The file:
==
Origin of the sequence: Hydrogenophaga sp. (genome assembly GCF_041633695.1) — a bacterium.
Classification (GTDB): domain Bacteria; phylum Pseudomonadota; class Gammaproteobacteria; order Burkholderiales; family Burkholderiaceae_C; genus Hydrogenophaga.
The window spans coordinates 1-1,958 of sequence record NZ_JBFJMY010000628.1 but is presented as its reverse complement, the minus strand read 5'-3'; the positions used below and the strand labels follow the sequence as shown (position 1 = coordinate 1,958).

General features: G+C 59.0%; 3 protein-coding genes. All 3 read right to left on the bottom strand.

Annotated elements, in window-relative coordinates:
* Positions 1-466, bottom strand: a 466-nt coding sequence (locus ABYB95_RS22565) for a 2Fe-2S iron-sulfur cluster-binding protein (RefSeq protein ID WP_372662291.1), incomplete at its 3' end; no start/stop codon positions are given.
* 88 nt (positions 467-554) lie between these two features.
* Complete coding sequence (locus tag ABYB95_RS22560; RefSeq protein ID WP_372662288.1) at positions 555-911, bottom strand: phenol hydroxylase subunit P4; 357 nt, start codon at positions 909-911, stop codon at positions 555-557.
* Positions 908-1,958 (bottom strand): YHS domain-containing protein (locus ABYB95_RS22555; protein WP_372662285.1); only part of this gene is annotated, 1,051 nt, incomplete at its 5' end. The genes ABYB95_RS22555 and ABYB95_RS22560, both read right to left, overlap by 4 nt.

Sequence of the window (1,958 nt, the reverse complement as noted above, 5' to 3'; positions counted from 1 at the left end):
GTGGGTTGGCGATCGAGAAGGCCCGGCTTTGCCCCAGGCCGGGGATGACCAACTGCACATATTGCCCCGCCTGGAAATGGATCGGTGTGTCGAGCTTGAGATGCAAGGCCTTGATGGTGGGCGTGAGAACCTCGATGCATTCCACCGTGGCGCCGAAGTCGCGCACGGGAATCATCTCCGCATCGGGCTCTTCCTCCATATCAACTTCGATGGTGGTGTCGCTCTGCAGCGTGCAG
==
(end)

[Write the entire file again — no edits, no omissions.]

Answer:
Origin of the sequence: Hydrogenophaga sp. (genome assembly GCF_041633695.1) — a bacterium.
Classification (GTDB): domain Bacteria; phylum Pseudomonadota; class Gammaproteobacteria; order Burkholderiales; family Burkholderiaceae_C; genus Hydrogenophaga.
The window spans coordinates 1-1,958 of sequence record NZ_JBFJMY010000628.1 but is presented as its reverse complement, the minus strand read 5'-3'; the positions used below and the strand labels follow the sequence as shown (position 1 = coordinate 1,958).

General features: G+C 59.0%; 3 protein-coding genes. All 3 read right to left on the bottom strand.

Annotated elements, in window-relative coordinates:
* Positions 1-466, bottom strand: a 466-nt coding sequence (locus ABYB95_RS22565) for a 2Fe-2S iron-sulfur cluster-binding protein (RefSeq protein ID WP_372662291.1), incomplete at its 3' end; no start/stop codon positions are given.
* 88 nt (positions 467-554) lie between these two features.
* Complete coding sequence (locus tag ABYB95_RS22560; RefSeq protein ID WP_372662288.1) at positions 555-911, bottom strand: phenol hydroxylase subunit P4; 357 nt, start codon at positions 909-911, stop codon at positions 555-557.
* Positions 908-1,958 (bottom strand): YHS domain-containing protein (locus ABYB95_RS22555; protein WP_372662285.1); only part of this gene is annotated, 1,051 nt, incomplete at its 5' end. The genes ABYB95_RS22555 and ABYB95_RS22560, both read right to left, overlap by 4 nt.

Sequence of the window (1,958 nt, the reverse complement as noted above, 5' to 3'; positions counted from 1 at the left end):
GTGGGTTGGCGATCGAGAAGGCCCGGCTTTGCCCCAGGCCGGGGATGACCAACTGCACATATTGCCCCGCCTGGAAATGGATCGGTGTGTCGAGCTTGAGATGCAAGGCCTTGATGGTGGGCGTGAGAACCTCGATGCATTCCACCGTGGCGCCGAAGTCGCGCACGGGAATCATCTCCGCATCGGGCTCTTCCTCCATATCAACTTCGATGGTGGTGTCGCTCTGCAGCGTGCAG